As part of an Olfactory Workshop – Smell Transplant – artist Klara Ravat investigated how human interaction changes when body odour is swapped with another person. By doing this, she hopes to understand the extent by which your unique smell is part of your identity. If you were to suddenly smell like someone else, would you still be you? Would people still behave the same way towards you? Next to this experiment Klara gave a general introduction on the distilling of scents. The workshop was generously supported by the Amsterdam Fonds voor der Kunst.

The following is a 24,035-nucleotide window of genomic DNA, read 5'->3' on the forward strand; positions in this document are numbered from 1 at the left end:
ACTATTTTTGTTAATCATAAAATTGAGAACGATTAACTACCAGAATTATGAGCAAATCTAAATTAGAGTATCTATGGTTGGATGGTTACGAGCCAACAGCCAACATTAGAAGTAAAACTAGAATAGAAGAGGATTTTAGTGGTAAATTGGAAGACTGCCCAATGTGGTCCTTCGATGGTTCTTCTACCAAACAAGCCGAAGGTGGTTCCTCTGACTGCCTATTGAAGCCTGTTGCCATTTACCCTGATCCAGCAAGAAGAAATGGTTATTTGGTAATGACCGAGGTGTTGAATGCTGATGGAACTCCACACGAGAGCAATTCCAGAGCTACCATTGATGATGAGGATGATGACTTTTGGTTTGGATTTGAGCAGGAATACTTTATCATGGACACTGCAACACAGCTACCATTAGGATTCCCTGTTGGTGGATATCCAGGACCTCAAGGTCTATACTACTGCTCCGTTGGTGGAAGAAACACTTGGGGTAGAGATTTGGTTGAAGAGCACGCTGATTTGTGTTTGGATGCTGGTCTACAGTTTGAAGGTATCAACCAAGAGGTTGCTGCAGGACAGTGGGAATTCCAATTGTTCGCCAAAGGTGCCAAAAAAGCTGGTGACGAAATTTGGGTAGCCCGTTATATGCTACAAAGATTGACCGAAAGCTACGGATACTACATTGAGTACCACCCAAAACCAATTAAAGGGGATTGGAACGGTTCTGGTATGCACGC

Celebrating the end of the exhibition with a Finissage & Film Screening, we showed two films by Louis Henderson: All That is Solid (2014) is a desktop-documentary and technographic study of e-recycling and neo-colonial mining filmed in the Agbogbloshie electronic waste ground in Accra and illegal gold mines of Ghana. Henderson constructs a mise-en-abyme as critique of the capitalist myth of digital technology's immateriality of – reconnecting the Cloud to its earthly origins in rare metals. The second film, Lettres du Voyant (2013) is a documentary-fiction about spiritism and technology in contemporary Ghana that attempts to uncover some truths about a mysterious practice called "Sakawa" – internet scams mixed with voodoo magic. Tracing back the scammers’ stories to the times of Ghanaian independence, the film proposes Sakawa as a form of anti-neocolonial resistance. Henderson’s protagonist takes us on a voyage through a network of digitised mine shafts that lead the viewer to each of the film’s locations, a gold mine, an e-waste dump, a voodoo ritual or a discotheque, eventually revealing the colonial history of Ghana, of gold, and of technology.